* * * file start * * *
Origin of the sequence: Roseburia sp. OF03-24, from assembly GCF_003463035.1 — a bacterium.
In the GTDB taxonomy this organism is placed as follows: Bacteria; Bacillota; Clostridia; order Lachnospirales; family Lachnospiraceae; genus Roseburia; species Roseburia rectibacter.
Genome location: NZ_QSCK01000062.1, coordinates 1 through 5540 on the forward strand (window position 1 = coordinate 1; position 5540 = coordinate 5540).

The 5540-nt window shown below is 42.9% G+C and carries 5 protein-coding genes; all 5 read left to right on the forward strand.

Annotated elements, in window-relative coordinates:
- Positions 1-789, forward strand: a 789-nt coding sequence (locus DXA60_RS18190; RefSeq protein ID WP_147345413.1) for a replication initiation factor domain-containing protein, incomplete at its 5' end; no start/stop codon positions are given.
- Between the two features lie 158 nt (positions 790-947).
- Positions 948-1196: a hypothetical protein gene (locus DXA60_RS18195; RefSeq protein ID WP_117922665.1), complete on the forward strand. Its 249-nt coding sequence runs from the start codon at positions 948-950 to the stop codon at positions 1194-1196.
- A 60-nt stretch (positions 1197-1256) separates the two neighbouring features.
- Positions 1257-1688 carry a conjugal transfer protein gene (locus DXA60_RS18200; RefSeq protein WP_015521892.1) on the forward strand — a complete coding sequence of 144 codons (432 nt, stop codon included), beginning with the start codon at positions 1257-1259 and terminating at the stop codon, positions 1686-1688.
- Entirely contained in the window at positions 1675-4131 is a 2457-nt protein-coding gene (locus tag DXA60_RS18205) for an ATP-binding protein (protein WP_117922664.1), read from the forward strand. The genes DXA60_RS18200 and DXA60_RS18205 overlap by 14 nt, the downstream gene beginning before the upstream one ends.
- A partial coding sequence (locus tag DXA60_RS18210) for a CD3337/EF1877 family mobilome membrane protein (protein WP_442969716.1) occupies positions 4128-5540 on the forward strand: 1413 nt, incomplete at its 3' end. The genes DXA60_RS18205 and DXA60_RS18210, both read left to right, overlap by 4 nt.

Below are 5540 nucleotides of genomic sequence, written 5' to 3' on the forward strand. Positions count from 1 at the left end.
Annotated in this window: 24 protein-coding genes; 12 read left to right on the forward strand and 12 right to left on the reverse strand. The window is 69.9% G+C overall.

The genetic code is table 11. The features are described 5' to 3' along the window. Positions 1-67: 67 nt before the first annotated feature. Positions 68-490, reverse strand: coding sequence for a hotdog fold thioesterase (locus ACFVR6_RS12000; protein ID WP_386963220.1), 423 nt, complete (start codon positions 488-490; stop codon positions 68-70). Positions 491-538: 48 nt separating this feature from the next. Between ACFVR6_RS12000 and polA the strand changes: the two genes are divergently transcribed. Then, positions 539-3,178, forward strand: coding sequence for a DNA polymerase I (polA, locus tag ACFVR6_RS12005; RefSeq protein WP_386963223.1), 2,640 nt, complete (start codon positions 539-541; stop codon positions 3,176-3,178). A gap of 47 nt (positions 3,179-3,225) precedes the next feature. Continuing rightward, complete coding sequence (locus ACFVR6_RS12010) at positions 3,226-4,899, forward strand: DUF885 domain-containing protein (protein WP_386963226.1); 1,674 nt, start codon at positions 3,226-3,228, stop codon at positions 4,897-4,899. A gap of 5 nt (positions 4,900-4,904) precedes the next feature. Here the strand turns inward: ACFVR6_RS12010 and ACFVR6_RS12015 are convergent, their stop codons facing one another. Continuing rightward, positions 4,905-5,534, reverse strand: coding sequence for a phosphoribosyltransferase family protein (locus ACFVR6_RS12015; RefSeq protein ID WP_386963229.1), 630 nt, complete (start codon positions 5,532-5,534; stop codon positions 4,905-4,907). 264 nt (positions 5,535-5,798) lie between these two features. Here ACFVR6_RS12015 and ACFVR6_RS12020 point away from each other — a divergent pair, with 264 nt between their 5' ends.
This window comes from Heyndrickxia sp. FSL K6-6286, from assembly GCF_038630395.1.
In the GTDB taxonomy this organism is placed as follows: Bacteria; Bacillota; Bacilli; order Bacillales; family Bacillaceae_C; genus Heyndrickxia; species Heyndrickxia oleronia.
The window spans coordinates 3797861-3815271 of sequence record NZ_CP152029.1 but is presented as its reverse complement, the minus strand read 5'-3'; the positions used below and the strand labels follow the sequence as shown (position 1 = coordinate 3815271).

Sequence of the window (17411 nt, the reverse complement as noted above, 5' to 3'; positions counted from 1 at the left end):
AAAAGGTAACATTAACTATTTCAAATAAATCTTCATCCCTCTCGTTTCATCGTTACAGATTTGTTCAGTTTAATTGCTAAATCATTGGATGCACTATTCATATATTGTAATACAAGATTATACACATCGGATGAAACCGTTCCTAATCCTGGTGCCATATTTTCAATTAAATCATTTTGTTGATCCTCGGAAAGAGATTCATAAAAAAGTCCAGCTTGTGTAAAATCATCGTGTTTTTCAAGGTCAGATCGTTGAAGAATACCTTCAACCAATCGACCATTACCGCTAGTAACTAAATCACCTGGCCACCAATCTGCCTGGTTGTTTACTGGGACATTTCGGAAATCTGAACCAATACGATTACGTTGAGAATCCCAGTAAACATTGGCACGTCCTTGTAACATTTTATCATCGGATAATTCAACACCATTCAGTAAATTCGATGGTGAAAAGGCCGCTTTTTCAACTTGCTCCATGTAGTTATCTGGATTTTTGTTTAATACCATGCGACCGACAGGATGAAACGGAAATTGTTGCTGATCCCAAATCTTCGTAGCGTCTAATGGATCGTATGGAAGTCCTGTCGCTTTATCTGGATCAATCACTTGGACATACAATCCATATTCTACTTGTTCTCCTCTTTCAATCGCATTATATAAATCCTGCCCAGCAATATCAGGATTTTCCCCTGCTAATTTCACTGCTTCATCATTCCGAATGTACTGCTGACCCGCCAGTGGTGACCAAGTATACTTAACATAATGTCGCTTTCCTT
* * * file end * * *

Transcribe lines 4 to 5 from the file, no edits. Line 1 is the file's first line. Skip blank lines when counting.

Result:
The 5540-nt window shown below is 42.9% G+C and carries 5 protein-coding genes; all 5 read left to right on the forward strand.

Annotated elements, in window-relative coordinates: